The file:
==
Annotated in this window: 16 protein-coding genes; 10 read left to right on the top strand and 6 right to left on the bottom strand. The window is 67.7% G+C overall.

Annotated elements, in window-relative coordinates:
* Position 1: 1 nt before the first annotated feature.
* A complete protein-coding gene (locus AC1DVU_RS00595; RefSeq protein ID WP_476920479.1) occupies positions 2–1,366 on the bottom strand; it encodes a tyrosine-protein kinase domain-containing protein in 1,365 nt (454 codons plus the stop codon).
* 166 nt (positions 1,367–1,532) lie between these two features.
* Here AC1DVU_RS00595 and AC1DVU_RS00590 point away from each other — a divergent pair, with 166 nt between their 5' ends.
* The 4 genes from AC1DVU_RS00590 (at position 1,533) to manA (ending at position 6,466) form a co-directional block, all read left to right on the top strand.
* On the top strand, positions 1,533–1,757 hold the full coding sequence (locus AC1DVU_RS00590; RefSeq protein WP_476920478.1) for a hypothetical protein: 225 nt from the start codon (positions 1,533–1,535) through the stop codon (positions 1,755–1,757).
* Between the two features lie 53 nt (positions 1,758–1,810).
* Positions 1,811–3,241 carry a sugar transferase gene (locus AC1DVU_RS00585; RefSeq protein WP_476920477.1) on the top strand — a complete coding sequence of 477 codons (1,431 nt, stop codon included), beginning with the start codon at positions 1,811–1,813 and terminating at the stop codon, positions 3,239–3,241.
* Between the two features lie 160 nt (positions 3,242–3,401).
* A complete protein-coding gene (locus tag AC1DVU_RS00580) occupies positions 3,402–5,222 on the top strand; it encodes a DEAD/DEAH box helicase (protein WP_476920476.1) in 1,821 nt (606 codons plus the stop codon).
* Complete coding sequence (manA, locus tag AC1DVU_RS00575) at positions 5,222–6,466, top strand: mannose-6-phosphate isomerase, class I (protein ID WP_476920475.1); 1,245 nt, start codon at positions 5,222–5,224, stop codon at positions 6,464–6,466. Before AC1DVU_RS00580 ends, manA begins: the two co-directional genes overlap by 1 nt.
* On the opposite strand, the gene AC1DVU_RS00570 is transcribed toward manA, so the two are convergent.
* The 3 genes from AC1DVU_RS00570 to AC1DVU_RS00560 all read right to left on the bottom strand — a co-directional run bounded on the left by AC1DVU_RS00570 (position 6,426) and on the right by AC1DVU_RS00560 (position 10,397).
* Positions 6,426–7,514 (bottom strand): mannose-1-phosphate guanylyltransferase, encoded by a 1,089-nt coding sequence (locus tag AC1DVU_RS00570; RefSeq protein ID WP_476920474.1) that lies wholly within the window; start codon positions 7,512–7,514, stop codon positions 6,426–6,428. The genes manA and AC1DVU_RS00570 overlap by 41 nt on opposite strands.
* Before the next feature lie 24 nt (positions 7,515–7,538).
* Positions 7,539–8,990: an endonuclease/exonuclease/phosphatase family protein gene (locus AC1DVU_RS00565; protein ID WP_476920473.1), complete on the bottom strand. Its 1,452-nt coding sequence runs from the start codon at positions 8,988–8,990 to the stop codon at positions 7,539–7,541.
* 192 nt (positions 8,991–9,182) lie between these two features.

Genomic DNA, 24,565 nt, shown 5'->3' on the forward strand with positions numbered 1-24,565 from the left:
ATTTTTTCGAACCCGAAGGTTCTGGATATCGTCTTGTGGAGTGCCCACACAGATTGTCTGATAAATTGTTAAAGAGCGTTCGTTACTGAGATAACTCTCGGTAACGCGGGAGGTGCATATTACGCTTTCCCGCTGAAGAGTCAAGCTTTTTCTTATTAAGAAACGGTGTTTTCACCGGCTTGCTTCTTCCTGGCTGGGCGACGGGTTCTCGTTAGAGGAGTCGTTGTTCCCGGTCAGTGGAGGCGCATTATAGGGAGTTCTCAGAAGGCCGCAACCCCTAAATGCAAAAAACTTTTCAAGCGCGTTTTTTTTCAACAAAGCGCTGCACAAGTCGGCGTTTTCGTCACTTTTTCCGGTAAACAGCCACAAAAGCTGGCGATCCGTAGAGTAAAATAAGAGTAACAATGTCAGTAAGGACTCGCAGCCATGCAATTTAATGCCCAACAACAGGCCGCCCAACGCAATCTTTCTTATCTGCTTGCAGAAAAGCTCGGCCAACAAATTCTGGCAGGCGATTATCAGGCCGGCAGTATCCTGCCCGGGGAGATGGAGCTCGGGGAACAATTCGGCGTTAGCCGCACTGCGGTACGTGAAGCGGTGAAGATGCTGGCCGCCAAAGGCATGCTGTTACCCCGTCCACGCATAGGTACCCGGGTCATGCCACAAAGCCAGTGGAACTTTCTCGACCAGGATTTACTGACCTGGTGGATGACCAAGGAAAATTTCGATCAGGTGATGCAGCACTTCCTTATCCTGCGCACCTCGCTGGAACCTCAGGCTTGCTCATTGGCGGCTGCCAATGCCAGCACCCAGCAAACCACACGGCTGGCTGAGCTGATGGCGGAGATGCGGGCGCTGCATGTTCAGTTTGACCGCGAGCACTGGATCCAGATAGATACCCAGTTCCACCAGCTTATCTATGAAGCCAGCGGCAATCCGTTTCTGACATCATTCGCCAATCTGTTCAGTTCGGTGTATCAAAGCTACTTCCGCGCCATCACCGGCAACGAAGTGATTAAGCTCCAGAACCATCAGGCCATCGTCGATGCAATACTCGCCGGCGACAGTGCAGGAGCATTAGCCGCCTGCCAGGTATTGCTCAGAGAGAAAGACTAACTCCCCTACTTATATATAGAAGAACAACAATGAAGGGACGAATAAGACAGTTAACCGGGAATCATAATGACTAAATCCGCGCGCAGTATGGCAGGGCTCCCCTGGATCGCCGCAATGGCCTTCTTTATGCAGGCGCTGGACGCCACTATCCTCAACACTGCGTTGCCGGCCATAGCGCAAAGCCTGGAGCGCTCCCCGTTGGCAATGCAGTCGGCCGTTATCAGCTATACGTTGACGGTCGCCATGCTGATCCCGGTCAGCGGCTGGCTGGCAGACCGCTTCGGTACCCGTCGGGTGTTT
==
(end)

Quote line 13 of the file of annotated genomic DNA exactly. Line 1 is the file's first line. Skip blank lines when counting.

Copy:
* Complete coding sequence (manA, locus tag AC1DVU_RS00575) at positions 5,222–6,466, top strand: mannose-6-phosphate isomerase, class I (protein ID WP_476920475.1); 1,245 nt, start codon at positions 5,222–5,224, stop codon at positions 6,464–6,466. Before AC1DVU_RS00580 ends, manA begins: the two co-directional genes overlap by 1 nt.